Ann Nelson started a list of things she wanted to be or do. She didn’t live to complete the list, but one of her dreams on the list is now a reality, and others with adaptive needs can use it to enjoy the outdoors.

Nelson died on Sept. 11, 2001, during the terrorist attacks on the World Trade Center in New York City.

On Monday Nelson’s parents, Gary and Jenette Nelson, were at the Anne Carlsen Center in Jamestown to commemorate the completion of Annie’s House, an 11,500 square-foot facility at Bottineau Winter Park that helps people of all abilities enjoy skiing and other outdoor activities.

Nelson grew up in Stanley, N.D., and after gaining experience in the financial field in Minneapolis and Chicago, she got a job in 2001 as a bond trader with an office in the World Trade Center. It was one of her life goals, to live and work in New York City.

Nelson’s parents were devastated by the loss of their only daughter. When Nelson’s personal property from New York was returned to her parents, they found her laptop computer. In amongst the files on the computer was “Annie’s 100,” which turned out to be a list of 36 items Nelson either wanted to be or to do. Included on the list was “Buy a house in North Dakota.”

Annie’s House

Annie’s House is the result of the work of dozens of volunteers from as far away as New York City. Jenette Nelson said she felt a feeling of awe the first time she walked into the facility that is named after her daughter.

“Ann was such an exceptional person, she would’ve loved this,” she said.

The Bottineau Winter Park Board, the nonprofit foundation that runs the winter park facility and Annie’s House, received a federal government grant last fall to run an adaptive skills program, including adaptive skiing. The BWP Board hired the Anne Carlsen Center to run the program, according to Eric Munson, CEO of the Anne Carlsen Center.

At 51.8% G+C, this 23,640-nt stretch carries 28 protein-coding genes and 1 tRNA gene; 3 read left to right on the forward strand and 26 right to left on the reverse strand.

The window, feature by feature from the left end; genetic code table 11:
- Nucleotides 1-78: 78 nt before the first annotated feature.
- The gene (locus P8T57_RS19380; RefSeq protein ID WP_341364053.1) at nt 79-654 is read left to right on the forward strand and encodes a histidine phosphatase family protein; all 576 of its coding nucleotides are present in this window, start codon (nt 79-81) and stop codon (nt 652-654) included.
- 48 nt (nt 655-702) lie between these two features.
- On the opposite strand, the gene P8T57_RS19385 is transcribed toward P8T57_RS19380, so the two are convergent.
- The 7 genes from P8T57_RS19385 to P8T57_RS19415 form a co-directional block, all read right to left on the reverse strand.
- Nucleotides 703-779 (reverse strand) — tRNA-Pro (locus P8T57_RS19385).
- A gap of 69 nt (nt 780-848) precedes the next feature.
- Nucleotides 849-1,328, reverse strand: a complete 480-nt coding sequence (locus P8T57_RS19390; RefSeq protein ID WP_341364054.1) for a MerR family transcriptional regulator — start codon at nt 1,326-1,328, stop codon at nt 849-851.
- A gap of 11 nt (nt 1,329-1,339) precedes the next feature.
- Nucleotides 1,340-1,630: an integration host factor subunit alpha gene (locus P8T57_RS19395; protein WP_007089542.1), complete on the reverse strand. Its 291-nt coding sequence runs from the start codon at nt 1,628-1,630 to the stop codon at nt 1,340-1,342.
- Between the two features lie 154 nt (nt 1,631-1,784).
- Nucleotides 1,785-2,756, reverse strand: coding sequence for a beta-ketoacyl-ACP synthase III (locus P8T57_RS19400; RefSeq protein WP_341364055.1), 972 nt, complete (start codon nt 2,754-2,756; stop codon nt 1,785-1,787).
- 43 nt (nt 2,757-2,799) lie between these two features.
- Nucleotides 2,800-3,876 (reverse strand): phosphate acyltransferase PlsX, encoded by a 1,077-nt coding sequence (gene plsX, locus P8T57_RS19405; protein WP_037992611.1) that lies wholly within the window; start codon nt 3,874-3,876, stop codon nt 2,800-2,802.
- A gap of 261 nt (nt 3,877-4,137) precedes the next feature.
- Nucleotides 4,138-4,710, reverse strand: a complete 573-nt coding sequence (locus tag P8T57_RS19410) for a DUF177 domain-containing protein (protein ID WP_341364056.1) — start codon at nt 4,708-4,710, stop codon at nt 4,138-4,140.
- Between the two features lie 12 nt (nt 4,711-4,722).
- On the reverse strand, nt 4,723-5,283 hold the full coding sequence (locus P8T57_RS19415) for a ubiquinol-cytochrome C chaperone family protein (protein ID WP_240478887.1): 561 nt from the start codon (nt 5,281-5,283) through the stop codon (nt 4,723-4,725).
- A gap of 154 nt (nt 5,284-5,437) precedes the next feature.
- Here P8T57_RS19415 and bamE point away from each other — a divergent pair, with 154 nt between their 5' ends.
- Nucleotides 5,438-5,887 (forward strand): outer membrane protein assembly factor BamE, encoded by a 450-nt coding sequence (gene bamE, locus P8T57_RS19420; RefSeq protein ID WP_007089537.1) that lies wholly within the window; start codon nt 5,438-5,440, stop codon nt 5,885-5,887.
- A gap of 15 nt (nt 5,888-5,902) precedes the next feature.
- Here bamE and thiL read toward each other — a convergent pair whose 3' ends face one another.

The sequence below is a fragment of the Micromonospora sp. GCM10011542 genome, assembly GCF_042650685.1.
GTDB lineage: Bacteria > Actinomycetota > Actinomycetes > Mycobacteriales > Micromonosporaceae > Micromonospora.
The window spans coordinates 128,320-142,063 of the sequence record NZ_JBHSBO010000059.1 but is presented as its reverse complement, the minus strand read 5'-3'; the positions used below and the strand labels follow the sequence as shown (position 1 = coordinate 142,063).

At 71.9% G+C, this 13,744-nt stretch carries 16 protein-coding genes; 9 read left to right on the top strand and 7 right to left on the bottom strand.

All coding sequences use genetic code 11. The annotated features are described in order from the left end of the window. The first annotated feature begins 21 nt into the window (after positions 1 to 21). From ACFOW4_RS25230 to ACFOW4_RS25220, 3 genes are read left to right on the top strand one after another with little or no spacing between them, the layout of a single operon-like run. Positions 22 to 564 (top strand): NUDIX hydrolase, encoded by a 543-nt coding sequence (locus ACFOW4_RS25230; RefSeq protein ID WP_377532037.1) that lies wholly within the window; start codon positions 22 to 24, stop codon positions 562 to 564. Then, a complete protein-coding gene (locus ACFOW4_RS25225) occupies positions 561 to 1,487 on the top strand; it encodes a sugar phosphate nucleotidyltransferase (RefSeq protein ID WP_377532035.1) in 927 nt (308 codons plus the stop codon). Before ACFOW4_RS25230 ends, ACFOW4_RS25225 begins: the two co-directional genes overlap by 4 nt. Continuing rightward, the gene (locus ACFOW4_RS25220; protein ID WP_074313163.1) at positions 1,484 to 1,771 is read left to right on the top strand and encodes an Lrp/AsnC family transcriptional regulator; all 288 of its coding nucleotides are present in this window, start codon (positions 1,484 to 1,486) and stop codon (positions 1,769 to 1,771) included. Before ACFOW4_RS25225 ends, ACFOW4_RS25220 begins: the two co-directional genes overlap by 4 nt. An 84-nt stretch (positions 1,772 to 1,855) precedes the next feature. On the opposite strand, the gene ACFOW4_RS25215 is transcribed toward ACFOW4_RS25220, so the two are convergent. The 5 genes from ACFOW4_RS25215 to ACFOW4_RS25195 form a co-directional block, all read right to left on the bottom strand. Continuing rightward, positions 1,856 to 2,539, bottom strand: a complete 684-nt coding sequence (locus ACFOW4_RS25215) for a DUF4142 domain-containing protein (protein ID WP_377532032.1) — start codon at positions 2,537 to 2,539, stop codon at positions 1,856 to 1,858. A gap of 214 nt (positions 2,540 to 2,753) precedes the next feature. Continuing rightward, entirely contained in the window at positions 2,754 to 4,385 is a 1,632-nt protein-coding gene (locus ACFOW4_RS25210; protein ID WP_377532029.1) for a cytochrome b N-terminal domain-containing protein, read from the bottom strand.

“We schedule the trips, manage the program and work with Bottineau Winter Park to make sure everyone is getting out and enjoying the park,” Munson said.

Mike Cerkowniak was hired by ACC to run the Annie’s House adaptive skills program. He said since the beginning of January, the facility has been busy every weekend with adaptive ski groups learning what the facility has to offer.

“This is a year-round facility,” Cerkowniak said. “We have skiing right now, but in the warmer months we’ll have biking, hiking. There’s a small lake in the park and we’ll have paddle boats there.”

Jenette Nelson said friends of her daughter made copies of her daughter’s list. The list found its way into the hands of newspaper reporters, television producers, even comedienne Ellen DeGeneres, who had Nelson’s parents on her show to discuss the list.

Then after six or seven years, Jenette Nelson said she thought things had settled down concerning her daughter and the list. Then she got a call from Jeff Parness, founder and chairman of the New York Says Thank You Foundation, a nonprofit group that does projects in other states as a way to thank the people of those states for helping New York when it was in its time of crisis after 9/11.

Parness asked if it would be OK for him and other people to come to North Dakota to talk with Jenette and Gary about possibly doing something to honor their daughter.

“Ann liked to ski and she loved the Bottineau area,” Jenette Nelson said.

In May 2012 the groundbreaking occurred at Bottineau Winter Park. In September 2012, construction began and was completed in early December 2013.

Gary Nelson said there are a few minor things that need completing, but he is amazed at what the facility named after his daughter has become.

“It’s almost overwhelming, when I start thinking about how many people have worked on this, the hours people have put in, it’s hard to describe,” he said.

Ronald Deraas, a volunteer at the Bottineau Winter Park and member of its board of directors, said this has been a great project not only for himself but for the winter park staff and volunteers to be involved in.

For more information about Annie’s House, visit http://www. .

Sun reporter Chris Olson can be reached at 701-952-8454 or by email at

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